Replacing Regulatory Default Assumptions of Linear Extrapolation of Risk with Benchmark Dose for Next Generation Genotoxicity Risk Assessments

May 22, 2024

Elevating NAMs in genotoxicity to reduce reliance on animal testing is a focus of our research efforts at ScitoVation. In addition to launching a 21st Century Genotoxicity program, we want to ensure you receive highly relevant information on the latest development in genotoxicity research. As such, we are pleased to host George Johnson PhD, from Swansea University. Dr Johnson is an expert in dose-response assessment of genotoxicity to derive benchmark dose and point of departure for next generation genotoxicity risk assessments.

What you will learn:

  • Which statistical methods should be used to define which metric for use as a point of departure (PoD)
  • Use of genotoxicity data to calculate health-based guidance values (HBGV)
  • Case study showing that genotoxicity data based risk assessment to identity HBGV does not place the human population at an increased risk.

Watch the Recording

About our Speaker:

George is an Associate Professor at Swansea University, Wales UK. He is co-chair of the Health and Environmental Sciences Institute (HESI) Genetic Toxicology Technical Committee (GTTC) and co-chair of the quantitative workgroup, working on projects including nitrosamine impurities. He has recently been co-chair of the IWGT 2022 meeting on quantitative genetic toxicology, and is a working member of the Committee on Mutagenicity (COM). George works with industry, academia and regulatory bodies, and specializes in genetic toxicology, dose response modeling and risk assessment.


The Health and Environmental Science Institute (HESI) Genetic Toxicology Technical Committee (GTTC) and other expert groups including the International Workshop on Genetic Toxicology (IWGT), have assessed the use of genetic toxicity data for risk assessment purposes. Other toxicological endpoints are often used to calculate health-based guidance values (HBGV), and genetic toxicity data should also be used in a quantitative manner for risk assessment, either as an adverse outcome, or as a key event towards the cancer adverse outcome. Key concepts around this topic, are which statistical method should be used to define which metric for use as a point of departure (PoD), with the benchmark dose (BMD) approach in PROAST at a critical effect size (CES) of 50% being supported. To calculate a HBGV, the rodent derived BMD lower confidence interval (BMDL50) is converted to a human value by multiplication to human body weight, and division by a series of uncertainty factors (UF). Current data indicate that the default UF are reasonable i.e. 10 for interindividual and 10 for study duration with current effect severity UF at a recommendation for 2 to 10. There are some examples of environmental chemicals and pharmaceutical impurities where relative potency has been shown between in vivo genotoxicity and cancer bioassay data, which show that the human population is at no increased risk when using genetic toxicity data in risk assessment.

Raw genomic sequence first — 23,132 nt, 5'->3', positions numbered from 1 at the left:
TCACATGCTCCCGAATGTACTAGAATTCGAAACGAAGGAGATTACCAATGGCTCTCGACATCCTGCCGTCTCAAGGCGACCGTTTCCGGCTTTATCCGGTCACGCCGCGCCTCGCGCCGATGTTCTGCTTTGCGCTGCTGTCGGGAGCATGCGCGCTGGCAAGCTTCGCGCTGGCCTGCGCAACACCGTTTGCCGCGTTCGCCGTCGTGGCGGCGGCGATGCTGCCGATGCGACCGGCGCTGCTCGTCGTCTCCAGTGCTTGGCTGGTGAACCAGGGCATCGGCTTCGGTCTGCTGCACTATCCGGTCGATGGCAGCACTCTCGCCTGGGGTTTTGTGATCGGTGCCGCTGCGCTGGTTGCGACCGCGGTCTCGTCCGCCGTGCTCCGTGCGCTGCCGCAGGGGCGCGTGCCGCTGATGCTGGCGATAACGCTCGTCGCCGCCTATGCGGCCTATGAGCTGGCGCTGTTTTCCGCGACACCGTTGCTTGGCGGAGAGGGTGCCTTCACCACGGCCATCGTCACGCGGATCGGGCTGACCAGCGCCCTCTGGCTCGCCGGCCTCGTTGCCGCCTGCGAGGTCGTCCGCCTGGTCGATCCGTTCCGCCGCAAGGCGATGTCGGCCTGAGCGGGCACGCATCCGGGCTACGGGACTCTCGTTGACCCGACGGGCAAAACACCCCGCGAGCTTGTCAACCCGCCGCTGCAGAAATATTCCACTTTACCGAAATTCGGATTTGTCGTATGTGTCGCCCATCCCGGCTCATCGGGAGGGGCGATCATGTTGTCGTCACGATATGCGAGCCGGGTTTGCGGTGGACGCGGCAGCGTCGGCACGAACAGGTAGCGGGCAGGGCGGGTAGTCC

About ScitoVation:

ScitoVation helps clients assess chemical compound safety using innovative science, next-generation technology, and professional expertise. ScitoVation is known for partnership, flexibility, and proven success in its work to develop safer and more effective pharmaceuticals, food ingredients, agricultural chemicals, commodity chemicals and consumer products. A spin-off of the former The CIIT and The Hammer Institutes for Chemical & Drug Safety Sciences, ScitoVation is an industry leader of New Approach Methods (NAMS) for chemical/drug discovery & development in the rapidly evolving global regulatory landscape.